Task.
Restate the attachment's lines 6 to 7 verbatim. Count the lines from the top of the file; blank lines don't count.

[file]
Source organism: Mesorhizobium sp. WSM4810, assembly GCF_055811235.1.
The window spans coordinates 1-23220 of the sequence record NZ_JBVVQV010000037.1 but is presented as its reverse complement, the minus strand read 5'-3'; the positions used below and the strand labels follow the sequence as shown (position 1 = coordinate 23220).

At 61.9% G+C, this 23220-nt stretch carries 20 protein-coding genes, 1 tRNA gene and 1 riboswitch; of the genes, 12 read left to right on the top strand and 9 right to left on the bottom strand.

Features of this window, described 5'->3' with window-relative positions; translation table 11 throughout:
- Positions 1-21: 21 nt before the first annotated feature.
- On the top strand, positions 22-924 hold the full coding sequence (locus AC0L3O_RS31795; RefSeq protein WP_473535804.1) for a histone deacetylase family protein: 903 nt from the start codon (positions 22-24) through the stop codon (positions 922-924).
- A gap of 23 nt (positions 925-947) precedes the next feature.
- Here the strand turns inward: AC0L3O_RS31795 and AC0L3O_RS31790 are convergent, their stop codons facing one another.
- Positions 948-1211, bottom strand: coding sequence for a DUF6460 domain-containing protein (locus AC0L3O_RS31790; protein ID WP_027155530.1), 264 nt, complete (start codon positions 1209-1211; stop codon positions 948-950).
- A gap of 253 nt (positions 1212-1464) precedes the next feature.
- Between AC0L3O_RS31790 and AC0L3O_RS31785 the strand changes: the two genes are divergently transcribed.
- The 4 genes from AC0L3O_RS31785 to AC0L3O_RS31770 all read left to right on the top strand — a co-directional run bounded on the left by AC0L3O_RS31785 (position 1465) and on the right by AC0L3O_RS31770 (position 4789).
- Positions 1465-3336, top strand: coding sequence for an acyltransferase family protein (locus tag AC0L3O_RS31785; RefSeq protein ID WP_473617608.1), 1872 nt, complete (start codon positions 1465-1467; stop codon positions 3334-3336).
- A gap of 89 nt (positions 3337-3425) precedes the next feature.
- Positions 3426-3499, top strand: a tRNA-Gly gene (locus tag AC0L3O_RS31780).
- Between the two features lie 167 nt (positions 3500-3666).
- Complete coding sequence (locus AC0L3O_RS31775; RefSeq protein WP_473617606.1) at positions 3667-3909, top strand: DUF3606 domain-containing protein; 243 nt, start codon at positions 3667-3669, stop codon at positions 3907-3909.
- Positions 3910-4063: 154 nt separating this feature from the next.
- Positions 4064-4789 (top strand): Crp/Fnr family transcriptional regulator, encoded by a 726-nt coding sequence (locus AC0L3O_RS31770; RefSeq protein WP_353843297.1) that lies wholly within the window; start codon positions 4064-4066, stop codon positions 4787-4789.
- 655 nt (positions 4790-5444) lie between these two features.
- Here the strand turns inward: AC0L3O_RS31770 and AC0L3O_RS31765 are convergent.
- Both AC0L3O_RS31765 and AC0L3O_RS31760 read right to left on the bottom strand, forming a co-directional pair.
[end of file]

- On the top strand, positions 22-924 hold the full coding sequence (locus AC0L3O_RS31795; RefSeq protein WP_473535804.1) for a histone deacetylase family protein: 903 nt from the start codon (positions 22-24) through the stop codon (positions 922-924).
- A gap of 23 nt (positions 925-947) precedes the next feature.